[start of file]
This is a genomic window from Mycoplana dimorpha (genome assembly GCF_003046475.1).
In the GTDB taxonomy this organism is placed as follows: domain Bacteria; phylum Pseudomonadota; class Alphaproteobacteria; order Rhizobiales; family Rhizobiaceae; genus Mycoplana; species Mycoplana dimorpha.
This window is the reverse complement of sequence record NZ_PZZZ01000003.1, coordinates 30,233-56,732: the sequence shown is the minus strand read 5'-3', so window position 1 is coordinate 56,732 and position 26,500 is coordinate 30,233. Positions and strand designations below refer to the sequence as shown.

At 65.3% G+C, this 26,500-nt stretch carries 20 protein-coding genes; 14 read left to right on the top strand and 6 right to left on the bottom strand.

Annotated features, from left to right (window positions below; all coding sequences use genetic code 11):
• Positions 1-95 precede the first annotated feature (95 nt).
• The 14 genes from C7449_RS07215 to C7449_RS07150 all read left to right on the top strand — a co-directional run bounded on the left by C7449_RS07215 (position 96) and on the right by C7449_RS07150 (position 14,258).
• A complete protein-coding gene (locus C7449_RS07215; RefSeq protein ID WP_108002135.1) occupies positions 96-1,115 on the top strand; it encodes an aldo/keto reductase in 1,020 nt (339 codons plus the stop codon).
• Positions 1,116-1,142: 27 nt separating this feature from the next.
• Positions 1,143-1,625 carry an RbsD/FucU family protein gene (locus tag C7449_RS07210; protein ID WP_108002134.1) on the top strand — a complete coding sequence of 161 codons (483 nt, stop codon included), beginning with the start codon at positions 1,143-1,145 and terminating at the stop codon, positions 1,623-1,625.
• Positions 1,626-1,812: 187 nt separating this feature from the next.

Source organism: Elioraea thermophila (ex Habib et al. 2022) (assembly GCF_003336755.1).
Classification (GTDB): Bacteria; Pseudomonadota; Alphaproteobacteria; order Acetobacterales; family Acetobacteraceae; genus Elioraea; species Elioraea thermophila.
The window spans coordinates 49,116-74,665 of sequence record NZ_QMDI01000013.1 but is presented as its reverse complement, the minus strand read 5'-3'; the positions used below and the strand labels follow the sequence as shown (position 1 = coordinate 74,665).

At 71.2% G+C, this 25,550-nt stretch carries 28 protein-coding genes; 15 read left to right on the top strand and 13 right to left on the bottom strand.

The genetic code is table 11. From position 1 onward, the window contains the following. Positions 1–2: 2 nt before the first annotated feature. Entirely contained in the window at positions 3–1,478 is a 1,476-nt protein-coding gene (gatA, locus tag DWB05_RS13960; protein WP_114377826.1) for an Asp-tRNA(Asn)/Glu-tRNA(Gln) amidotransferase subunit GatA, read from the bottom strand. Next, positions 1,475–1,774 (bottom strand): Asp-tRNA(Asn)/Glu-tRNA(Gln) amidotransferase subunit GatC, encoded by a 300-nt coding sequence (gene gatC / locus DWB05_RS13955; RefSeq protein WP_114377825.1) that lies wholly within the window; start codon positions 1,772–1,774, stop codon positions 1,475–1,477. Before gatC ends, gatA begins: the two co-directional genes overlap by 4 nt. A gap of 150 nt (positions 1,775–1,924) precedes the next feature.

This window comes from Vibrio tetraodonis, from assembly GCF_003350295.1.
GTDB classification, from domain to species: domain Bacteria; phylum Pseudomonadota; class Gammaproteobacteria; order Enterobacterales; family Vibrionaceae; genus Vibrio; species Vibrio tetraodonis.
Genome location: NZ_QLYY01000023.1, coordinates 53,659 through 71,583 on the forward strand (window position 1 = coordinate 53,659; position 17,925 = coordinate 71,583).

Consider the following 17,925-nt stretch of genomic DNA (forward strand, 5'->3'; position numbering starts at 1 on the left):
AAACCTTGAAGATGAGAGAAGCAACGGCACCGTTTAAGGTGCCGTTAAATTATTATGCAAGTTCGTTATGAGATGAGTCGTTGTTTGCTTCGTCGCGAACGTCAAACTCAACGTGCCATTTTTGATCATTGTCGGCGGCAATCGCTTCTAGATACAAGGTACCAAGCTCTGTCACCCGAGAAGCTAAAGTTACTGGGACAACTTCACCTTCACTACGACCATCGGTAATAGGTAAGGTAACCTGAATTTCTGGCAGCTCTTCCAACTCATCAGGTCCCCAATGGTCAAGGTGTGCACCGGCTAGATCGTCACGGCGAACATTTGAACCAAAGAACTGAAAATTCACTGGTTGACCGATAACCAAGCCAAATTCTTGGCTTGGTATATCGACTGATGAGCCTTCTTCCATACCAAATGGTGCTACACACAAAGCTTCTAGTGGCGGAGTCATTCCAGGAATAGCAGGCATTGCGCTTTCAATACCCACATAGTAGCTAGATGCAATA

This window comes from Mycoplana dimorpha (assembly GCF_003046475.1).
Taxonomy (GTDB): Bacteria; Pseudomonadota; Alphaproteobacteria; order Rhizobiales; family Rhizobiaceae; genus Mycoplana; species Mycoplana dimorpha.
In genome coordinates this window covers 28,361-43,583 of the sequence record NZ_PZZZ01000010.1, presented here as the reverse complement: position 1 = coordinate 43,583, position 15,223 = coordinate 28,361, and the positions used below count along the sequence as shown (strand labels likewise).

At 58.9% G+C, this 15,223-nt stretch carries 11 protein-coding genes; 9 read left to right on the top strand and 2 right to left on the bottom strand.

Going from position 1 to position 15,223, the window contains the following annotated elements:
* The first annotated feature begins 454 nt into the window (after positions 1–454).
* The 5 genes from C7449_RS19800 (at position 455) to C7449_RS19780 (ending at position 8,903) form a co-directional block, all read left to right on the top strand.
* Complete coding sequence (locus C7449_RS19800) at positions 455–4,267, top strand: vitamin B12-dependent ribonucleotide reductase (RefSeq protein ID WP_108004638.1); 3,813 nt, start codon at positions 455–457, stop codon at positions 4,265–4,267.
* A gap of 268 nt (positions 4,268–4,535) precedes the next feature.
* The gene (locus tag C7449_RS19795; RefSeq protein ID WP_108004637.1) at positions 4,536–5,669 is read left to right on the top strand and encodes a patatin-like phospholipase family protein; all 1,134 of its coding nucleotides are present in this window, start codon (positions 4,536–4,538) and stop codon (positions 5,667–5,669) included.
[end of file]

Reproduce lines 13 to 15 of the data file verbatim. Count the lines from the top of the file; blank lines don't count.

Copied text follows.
Classification (GTDB): Bacteria; Pseudomonadota; Alphaproteobacteria; order Acetobacterales; family Acetobacteraceae; genus Elioraea; species Elioraea thermophila.
The window spans coordinates 49,116-74,665 of sequence record NZ_QMDI01000013.1 but is presented as its reverse complement, the minus strand read 5'-3'; the positions used below and the strand labels follow the sequence as shown (position 1 = coordinate 74,665).

At 71.2% G+C, this 25,550-nt stretch carries 28 protein-coding genes; 15 read left to right on the top strand and 13 right to left on the bottom strand.